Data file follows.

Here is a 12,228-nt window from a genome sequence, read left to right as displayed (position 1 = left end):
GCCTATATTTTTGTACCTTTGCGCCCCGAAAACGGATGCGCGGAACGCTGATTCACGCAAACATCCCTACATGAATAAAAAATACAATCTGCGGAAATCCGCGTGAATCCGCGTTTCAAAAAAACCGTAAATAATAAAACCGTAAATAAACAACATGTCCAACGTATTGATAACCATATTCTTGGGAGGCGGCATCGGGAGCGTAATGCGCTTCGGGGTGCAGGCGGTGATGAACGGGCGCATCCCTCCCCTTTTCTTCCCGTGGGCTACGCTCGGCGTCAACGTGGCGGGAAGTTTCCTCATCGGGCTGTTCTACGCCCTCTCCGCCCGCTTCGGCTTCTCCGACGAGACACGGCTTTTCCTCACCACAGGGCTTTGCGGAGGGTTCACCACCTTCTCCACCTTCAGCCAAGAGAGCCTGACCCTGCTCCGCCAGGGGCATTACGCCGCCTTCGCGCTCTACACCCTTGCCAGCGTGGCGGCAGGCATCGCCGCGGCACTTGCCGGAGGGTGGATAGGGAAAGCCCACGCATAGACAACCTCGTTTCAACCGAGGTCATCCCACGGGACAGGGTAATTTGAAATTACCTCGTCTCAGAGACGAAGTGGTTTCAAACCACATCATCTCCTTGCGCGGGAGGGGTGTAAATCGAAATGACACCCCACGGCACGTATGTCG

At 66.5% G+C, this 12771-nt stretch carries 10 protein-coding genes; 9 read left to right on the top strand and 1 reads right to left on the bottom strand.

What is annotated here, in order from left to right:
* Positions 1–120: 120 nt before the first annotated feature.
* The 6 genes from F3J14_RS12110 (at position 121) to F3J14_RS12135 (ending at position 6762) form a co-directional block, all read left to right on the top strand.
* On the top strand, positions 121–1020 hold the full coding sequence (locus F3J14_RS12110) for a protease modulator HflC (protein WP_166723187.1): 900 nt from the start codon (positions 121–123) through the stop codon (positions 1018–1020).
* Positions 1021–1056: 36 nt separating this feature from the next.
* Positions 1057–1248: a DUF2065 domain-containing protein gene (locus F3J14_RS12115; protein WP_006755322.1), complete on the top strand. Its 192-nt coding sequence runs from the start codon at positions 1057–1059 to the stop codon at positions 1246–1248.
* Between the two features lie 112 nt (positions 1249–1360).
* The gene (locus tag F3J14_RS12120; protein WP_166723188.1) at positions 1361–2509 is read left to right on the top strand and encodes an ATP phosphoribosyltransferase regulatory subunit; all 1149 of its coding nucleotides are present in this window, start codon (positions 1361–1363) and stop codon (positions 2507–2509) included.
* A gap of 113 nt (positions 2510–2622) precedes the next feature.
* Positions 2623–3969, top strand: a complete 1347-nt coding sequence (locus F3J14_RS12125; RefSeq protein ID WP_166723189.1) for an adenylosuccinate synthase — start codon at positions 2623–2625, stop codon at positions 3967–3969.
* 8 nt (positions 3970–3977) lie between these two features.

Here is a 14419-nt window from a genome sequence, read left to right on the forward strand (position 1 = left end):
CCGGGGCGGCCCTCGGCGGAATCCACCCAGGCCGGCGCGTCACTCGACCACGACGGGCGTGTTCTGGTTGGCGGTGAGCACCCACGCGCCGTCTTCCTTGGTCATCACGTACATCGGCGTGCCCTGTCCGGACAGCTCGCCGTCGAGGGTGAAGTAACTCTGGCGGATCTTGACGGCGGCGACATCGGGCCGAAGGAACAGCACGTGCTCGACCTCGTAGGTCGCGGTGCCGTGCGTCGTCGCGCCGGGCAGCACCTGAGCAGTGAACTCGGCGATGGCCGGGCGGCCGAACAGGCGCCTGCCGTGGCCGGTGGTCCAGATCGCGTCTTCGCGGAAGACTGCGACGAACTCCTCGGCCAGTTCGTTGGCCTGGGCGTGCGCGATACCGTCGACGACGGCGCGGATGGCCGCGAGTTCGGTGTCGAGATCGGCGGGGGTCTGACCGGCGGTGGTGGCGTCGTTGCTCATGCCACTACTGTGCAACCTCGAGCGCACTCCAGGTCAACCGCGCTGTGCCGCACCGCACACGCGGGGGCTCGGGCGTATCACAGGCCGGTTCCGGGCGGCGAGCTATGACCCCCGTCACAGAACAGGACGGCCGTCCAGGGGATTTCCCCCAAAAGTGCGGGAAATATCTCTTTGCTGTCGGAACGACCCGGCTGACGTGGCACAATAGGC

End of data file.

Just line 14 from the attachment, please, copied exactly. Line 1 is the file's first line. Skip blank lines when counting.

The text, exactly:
* 8 nt (positions 3970–3977) lie between these two features.